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Azar Lawrence - Speak The Word (2009)
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Azar Lawrence - Speak The Word (2009)

15-09-2014, 16:25
Music | Jazz

Azar Lawrence - Speak The Word (2009)

Artist: Azar Lawrence
Title Of Album: Speak The Word
Year Of Release: 2009
Genre: Jazz: Latin Jazz, Post Bop
Label: Zarman Productions
Format: MP3
Quality: 320 kbps, 44.1 Khz
Total Time: 47:20
Total Size: 110 Mb
Covers: Front

01. Revelations (6:28)
02. L.A. Bosa (7:27)
03. Luxury (6:14)
04. You Make Me Feel Brand New (4:00)
05. Speak The Word (5:47)
06. Aisha (6:24)
07. Vestida De Solea - Dressed In Solitude (6:04)
08. Vestida De Solea Part 2 - Dressed In Solitude (4:54)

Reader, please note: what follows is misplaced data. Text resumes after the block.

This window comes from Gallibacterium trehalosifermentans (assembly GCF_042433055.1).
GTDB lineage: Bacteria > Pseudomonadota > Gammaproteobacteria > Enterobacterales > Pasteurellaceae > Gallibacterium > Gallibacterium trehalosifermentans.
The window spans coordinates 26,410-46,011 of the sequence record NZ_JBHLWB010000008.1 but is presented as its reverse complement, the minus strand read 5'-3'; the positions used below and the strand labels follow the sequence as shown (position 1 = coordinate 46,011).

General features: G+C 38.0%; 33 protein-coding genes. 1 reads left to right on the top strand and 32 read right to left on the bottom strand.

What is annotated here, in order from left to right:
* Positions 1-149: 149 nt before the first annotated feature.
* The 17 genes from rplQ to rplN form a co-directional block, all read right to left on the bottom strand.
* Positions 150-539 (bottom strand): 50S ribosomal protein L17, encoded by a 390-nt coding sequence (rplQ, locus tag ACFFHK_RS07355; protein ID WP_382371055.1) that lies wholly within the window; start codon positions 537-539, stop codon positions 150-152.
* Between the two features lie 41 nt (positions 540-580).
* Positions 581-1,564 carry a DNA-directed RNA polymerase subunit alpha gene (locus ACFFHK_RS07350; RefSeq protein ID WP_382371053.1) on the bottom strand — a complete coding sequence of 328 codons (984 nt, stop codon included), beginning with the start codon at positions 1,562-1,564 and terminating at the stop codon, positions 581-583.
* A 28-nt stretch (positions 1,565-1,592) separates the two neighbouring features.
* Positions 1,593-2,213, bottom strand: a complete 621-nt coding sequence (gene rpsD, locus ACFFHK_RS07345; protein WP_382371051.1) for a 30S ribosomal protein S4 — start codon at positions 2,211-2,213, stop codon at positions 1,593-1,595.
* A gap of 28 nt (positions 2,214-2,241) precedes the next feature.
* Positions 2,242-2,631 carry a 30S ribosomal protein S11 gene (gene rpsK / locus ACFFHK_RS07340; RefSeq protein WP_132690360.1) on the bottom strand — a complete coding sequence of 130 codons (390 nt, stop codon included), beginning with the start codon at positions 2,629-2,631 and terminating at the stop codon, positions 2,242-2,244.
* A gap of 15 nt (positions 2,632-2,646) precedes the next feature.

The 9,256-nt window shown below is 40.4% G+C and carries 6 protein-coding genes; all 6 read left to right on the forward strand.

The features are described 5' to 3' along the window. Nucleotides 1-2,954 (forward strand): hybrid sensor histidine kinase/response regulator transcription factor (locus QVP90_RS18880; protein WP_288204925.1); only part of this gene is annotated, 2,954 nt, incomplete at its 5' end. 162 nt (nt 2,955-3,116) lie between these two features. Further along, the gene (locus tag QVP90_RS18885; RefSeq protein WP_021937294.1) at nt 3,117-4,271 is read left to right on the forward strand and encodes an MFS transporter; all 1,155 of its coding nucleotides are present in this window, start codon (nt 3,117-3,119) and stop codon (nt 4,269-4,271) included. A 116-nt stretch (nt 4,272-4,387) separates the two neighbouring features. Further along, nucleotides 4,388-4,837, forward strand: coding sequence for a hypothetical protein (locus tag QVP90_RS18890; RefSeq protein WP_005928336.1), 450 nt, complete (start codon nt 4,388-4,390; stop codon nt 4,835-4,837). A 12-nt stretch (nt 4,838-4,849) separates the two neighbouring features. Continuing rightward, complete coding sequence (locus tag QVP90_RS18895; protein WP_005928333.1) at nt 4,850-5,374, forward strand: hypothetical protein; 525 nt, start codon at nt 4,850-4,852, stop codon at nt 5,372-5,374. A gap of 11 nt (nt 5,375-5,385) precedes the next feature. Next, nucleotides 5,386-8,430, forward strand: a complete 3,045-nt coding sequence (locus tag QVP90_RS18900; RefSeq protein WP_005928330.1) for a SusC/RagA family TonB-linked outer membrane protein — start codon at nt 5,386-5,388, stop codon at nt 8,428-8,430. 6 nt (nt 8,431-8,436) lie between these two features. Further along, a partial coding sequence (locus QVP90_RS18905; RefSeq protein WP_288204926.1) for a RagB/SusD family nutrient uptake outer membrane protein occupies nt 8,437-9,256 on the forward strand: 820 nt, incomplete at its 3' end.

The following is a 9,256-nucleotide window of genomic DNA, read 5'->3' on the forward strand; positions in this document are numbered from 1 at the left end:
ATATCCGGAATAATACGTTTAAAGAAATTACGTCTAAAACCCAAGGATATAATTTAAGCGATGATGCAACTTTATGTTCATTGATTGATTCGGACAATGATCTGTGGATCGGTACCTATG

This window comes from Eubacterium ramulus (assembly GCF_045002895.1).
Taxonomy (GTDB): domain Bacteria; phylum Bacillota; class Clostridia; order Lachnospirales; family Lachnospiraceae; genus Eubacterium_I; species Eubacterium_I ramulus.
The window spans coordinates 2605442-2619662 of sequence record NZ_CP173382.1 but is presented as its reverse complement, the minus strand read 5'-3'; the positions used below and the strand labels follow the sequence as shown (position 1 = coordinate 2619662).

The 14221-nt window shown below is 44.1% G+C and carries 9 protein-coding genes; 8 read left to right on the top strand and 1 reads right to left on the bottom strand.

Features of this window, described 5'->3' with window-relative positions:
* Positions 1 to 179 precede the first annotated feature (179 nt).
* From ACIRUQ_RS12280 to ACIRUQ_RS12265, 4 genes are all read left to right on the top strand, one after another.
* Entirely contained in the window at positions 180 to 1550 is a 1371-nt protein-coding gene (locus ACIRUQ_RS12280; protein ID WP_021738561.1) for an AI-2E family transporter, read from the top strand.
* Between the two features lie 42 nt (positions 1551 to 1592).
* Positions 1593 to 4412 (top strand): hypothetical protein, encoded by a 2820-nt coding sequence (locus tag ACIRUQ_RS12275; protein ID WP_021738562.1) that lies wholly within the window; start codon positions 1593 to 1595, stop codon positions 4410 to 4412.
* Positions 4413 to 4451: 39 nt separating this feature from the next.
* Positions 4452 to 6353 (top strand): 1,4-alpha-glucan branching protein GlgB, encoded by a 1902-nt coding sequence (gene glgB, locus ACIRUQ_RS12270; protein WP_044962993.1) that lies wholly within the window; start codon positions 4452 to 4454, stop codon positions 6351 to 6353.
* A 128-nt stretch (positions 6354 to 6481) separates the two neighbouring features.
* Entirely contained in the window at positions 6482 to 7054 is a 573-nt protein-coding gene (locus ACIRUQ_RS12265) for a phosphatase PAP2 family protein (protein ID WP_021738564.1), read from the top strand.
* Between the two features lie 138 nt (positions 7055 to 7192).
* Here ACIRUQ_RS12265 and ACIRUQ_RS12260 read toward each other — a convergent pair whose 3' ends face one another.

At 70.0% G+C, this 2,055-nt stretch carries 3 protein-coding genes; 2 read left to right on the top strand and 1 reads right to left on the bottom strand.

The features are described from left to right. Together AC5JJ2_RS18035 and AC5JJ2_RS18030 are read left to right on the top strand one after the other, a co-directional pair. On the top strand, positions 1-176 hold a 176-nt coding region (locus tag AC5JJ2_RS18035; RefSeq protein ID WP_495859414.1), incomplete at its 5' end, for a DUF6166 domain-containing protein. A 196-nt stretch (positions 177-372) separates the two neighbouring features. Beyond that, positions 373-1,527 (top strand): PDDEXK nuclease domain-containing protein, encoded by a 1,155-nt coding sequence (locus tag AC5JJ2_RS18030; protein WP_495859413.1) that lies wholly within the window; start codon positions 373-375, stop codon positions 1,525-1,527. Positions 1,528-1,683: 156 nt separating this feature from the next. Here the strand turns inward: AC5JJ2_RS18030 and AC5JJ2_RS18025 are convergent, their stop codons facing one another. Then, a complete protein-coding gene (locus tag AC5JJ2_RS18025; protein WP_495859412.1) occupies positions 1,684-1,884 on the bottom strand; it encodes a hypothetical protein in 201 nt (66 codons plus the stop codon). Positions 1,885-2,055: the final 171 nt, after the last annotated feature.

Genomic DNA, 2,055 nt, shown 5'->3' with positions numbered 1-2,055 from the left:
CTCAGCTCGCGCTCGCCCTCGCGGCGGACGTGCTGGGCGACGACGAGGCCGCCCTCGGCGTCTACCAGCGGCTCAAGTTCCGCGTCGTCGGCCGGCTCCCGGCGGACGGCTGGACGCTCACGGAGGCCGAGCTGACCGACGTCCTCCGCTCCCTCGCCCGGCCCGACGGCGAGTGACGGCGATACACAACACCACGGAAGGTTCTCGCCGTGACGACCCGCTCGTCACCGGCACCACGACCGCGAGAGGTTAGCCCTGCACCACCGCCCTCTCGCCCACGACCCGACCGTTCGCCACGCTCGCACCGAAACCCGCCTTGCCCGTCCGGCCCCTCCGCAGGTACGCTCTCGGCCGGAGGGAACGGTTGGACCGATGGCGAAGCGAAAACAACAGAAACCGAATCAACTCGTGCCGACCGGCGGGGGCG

The comeback recording of Azar Lawrence in 2008, after many years away from the recording studio, bears mixed results. Playing the soprano saxophone in the main and a little tenor, Lawrence and his West Coast quartet play some of the vibrant modal jazz in which he staked his claim in the McCoy Tyner ensemble of the 1970s, remaining as a premier post-John Coltrane performer. There are commercial concessions and a Latin element that should not be totally unexpected for those who remember his previous efforts 30 years prior, making the recording as a whole uneven and in a way inconsistent. While his personal sound is fairly enjoyable, pushing the limits of his horn only slightly, it sounds as if Lawrence is again searching for his perfect muse. On "Revelations" there's no real melody line, just pure feeling in a modal, loping 3/4 time signature, while "L.A. Bosa" (spelled incorrectly?) has a Brazilian element sidled with a simple singsong style. "Speak the Word" is the signature piece for Lawrence and his ensemble, as modality is mixed with hard bop and a Middle Eastern flair. Pianist Nate Morgan, a veteran of modern California-based jazz and commercial funk (remember him in Rufus with Chaka Khan?) stands out as an inventive and lyrical player based in Tyner's precepts, but also steeped in the lore of Thelonious Monk and mentor Horace Tapscott. He plays the prettiest during Tyner's "Aisha," buoying the fluid tenor sax of Lawrence on a 6/8 to 4/4 ballad for the ages. Veering into the slow pop arena, "You Make Me Feel Brand New" and the less obvious "Luxury" seem like unnecessary filler. Then there's the two-part "Vestida de Solea," replete with handclaps, acoustic guitar, and Spanish vocals from Cristobal Osorio in a flamenco stew of rich proportions that suggests a possible new direction for Lawrence but not fully realized here. It seems Lawrence is only scratching the surface with this hasty pudding of a recording, but there's so much potential to be realized, and should be in any follow-up project. ~Review by Michael G. Nastos

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